bacille Calmette-Guérin vaccine

(redirected from bacille Calmette-Guerin vaccine)

bacille Calmette-Guérin vaccine

an active immunizing agent prepared from an attenuated bacille Calmette-Guérin strain of Mycobacterium bovis.
indication It is prescribed most commonly for immunization against tuberculosis. It is instilled intravesically to treat carcinoma in situ of the urinary bladder in certain situations. It is seldom administered in the United States as an immunizing agent but is often given in many countries to infants, caregivers, etc., who are at high risk for intimate and prolonged exposure to people with active tuberculosis.
contraindications Hypogammaglobulinemia, immunosuppression, or concomitant use of corticosteroids or isoniazid prohibits its use. It is not given after a vaccination for smallpox, nor is it given to patients with a positive tuberculin reaction or a burn.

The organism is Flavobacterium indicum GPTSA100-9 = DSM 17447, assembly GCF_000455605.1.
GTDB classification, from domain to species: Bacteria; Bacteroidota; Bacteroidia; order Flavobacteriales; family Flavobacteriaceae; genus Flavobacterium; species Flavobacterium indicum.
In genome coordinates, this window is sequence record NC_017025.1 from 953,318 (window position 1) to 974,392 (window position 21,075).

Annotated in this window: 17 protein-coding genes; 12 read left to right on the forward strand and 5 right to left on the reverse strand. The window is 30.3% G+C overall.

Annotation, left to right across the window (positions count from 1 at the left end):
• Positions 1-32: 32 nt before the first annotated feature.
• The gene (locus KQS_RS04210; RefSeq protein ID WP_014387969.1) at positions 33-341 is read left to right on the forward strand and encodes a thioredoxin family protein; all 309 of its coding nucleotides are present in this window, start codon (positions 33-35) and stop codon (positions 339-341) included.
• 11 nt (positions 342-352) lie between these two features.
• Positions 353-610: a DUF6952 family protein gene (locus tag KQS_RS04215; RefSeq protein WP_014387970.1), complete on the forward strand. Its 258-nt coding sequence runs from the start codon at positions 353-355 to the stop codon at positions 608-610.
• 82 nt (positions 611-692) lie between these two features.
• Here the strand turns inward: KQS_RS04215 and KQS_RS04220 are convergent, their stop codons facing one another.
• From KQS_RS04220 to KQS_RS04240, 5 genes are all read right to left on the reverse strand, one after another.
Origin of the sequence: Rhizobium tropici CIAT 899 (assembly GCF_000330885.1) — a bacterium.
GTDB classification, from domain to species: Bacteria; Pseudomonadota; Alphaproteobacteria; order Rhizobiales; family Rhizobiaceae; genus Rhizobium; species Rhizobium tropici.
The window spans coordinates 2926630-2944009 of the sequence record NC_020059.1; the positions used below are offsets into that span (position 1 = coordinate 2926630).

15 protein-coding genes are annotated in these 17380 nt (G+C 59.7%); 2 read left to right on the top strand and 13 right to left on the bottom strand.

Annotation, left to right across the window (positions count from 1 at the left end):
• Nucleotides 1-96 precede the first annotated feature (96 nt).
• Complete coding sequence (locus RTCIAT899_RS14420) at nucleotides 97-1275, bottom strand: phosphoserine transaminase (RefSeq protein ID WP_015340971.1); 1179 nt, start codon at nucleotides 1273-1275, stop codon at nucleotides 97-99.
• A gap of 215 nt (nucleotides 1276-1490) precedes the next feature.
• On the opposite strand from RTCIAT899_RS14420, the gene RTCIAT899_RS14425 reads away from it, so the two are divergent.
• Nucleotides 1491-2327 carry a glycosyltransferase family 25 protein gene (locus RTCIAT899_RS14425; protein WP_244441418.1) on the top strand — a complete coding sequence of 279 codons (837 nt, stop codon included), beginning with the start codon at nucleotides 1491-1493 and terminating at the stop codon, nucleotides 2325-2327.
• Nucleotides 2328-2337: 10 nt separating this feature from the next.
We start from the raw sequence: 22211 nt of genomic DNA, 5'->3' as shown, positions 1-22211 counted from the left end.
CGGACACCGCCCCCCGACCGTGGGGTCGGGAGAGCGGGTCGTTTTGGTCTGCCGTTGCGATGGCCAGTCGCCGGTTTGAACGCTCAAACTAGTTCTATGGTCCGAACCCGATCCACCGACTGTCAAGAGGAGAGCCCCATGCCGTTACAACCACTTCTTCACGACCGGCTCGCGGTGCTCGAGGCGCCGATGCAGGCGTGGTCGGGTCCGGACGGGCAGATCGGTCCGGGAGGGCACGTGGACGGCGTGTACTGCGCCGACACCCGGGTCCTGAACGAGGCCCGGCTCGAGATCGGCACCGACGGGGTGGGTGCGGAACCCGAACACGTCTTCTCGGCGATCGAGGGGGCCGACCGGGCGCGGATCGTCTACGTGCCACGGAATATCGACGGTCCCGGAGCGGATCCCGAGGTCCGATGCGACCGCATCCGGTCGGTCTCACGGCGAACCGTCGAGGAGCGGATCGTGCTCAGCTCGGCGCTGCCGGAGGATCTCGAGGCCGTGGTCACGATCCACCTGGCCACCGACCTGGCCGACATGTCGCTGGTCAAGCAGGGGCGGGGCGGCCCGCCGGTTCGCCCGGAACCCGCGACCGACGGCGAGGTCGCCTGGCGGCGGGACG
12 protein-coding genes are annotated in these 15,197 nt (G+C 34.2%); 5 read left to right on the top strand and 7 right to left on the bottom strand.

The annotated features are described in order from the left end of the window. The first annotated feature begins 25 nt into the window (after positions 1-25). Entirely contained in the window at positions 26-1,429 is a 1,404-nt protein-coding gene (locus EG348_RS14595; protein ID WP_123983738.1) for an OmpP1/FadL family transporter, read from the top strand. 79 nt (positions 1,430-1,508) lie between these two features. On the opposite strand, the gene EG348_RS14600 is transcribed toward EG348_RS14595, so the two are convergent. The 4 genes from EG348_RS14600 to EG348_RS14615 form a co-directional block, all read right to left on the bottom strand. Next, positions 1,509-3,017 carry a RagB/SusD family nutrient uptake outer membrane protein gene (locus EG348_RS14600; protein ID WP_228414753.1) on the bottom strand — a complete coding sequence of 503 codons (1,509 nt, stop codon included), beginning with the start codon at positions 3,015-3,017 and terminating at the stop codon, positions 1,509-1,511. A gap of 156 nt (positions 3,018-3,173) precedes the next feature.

adverse effects Among the most serious adverse reactions are anaphylaxis and disseminated pulmonary tuberculosis. Pain, inflammation, and granuloma may develop at the site of injection.
References in periodicals archive ?
The Bacille Calmette-Guerin vaccine will not be available again in Ireland until later this year or early next year.
The immunological effect of revaccination with Bacille Calmette-Guerin vaccine at 19 months of age.
bovis strains but are absent from all bacille Calmette-Guerin vaccine strains.
Intralesional bacille Calmette-Guerin vaccine has been tried for metastatic disease.
bovis can be prevented by the injectable Bacille Calmette-Guerin vaccine, or BCG.
Persons who have received bacille Calmette-Guerin vaccine and have positive TST results are subjected to the interferon-gamma release assay test.
We were a bit disappointed that Bacille Calmette-Guerin vaccine was covered in only seven lines, that bed nets were not mentioned for malaria control, that typhoid was not included in the differential diagnosis of lymphocytosis or prolonged fever, that short-course therapy was not recommended for typhoid fever, and that tinidazole or single-dose metronidazole were not suggested for invasive amebiasis.